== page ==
QUEER AS FOLK -- Episode 101 -- Pictured: Jesse James Keitel as Ruthie -- (Photo by: Peacock)
Credit: Peacock

For Moore, sharing parts of herself in Ruthie is both an honor and a challenge. "Sometimes it's like sharing your baby pictures with the world, which has a slightly different connotation for trans folks," Moore says. "It feels like you don't have any skin left, because you're sharing so much of your story, but the other side of that is it's deeply rewarding to tell these stories — and hopefully tell them honestly. It feels like an important argument to tell deeply human stories about queer and trans people in this moment where so many people are trying to dehumanize queer and trans people. It feels almost bigger than any one storyline."

Behind the scenes, it's just as important for Moore to establish a safe workplace and help create opportunities for her colleagues. "For me, that has always meant fostering an environment where anyone in the cast, on the crew, or in the writers' room feels safe to come to me with any issues that they're having and doing what I can to fix them," Moore says. She knows the industry has a lot of work to do in terms of representation, but one of her directives is that the Queer as Folk crew is as diverse as the show's cast, making it a priority to build up the careers of crew members from underrepresented communities. 

Moore's advocacy goes beyond her shows. In October 2021, she spoke out after Netflix's support of Dave Chappelle in the wake of his comedy special The Closer, which contained anti-transgender jokes. In response, Moore said she would no longer work with Netflix due to the streamer's continued association with Chappelle. "I continue to be very disappointed in the way Netflix has chosen to move forward," Moore says. "Netflix can say they want to make stories for everybody, but almost six months into the situation they continue to double and triple down."  

QUEER AS FOLK -- Season: 1 -- Pictured: Executive Producer Jaclyn Moore
Credit: Matthias Clamer/Peacock

Moore believes the best way people in the industry can show support is to greenlight more queer and trans creators and stories. "More stories about trans people from trans people," she clarifies. "Where are the trans comedians' specials? If they want to make content for everyone, I'd love to see them put their money where their mouth is."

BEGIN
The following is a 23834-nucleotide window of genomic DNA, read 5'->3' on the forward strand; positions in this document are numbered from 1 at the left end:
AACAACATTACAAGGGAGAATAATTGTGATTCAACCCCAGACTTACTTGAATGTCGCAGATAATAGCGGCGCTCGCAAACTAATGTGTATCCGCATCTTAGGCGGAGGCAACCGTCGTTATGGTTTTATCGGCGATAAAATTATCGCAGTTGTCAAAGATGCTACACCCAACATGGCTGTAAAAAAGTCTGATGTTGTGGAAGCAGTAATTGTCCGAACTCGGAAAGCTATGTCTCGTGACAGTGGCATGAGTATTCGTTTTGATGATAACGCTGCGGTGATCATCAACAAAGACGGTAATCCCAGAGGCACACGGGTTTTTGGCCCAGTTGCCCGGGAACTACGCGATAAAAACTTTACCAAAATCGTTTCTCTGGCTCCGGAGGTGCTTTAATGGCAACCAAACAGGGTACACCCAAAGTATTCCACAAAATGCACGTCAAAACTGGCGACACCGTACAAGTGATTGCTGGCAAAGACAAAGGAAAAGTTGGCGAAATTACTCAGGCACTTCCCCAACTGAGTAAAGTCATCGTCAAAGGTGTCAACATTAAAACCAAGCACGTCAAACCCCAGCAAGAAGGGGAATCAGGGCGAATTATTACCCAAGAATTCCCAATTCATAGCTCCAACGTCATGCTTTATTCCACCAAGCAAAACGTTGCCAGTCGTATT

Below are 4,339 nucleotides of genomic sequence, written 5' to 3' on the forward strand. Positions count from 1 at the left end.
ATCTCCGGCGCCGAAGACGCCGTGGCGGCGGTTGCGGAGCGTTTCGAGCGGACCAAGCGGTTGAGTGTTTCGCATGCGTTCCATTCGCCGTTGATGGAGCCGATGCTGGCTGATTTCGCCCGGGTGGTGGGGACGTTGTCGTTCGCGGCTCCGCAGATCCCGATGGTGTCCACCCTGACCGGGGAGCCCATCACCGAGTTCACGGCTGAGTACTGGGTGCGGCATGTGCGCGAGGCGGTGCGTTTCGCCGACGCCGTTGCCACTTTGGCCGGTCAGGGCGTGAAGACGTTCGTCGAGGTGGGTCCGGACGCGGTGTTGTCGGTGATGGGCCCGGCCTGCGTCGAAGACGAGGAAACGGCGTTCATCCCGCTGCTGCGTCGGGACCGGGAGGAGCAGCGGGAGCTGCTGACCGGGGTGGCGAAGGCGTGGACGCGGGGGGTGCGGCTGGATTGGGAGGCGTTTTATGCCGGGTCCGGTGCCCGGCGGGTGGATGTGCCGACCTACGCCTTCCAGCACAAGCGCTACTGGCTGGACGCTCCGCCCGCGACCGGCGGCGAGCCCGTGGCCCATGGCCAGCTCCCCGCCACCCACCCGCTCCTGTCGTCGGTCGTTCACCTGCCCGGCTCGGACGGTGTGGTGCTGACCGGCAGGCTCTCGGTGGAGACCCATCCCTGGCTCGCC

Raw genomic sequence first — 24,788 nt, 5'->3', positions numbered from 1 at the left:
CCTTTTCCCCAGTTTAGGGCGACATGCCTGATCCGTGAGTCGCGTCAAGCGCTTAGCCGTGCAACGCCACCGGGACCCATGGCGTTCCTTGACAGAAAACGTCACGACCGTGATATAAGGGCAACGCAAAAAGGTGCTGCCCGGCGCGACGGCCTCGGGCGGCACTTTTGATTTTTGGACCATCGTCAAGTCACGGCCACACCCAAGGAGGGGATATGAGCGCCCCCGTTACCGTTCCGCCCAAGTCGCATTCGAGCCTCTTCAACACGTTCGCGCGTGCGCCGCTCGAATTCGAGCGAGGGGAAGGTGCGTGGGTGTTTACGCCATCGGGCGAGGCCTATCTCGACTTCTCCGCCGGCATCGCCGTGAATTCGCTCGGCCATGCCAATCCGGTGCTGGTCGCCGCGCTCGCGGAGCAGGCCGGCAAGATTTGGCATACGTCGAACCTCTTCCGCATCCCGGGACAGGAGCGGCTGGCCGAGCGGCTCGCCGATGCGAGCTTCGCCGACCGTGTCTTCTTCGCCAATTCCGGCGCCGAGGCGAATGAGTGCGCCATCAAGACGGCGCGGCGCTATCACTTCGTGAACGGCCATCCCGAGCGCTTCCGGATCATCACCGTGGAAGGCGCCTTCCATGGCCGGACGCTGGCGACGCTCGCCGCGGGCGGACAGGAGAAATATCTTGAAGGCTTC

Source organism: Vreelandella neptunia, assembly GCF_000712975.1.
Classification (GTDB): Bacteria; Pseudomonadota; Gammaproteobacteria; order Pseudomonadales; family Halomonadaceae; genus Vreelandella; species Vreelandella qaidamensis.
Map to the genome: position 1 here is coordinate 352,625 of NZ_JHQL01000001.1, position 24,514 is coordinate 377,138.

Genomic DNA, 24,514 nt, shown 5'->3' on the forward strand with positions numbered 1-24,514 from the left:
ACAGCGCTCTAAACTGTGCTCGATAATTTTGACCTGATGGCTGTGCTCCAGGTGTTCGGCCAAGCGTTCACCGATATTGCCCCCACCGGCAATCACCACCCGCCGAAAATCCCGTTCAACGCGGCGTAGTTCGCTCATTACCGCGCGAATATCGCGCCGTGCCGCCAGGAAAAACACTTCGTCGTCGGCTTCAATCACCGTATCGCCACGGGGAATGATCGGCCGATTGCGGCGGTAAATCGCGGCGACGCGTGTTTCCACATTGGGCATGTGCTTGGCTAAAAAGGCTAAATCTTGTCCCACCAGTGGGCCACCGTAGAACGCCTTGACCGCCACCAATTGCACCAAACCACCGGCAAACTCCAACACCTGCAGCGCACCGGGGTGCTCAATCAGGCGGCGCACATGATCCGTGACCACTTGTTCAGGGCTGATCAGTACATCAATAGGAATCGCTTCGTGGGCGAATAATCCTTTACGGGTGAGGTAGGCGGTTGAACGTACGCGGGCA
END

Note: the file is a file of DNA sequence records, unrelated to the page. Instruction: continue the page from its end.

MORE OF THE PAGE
As for her own journey, Moore knows the risk she took when she transitioned in 2020 during a hiatus of Dear White People, but acknowledges she had the luxury of her previous achievements: "I transitioned at a point where I had already achieved some success. I had shown, in some ways, what I was able to do."

And she's encouraged by what others LGBTQ storytellers are doing too, highlighting the work of Our Lady J, Eleanor Jean, and Robin Tran, and the new Hulu film Fire Island. Moore is also incredibly proud that Simien is directing the upcoming film Haunted Mansion for Disney. "The fact that one of the most brilliant talented people period, but a gay Black man, is getting to tell that story on that scale is wonderful," she says.

Since her transition Moore feels "like I am so much more myself, and that has made me such a better writer, artist, producer, and person," and she is determined to help her fellow LGBTQ storytellers tell even more of their stories. "I don't want to pull the ladder up behind me," she says. "I want to build some stairs, an escalator, and an elevator."

Related content: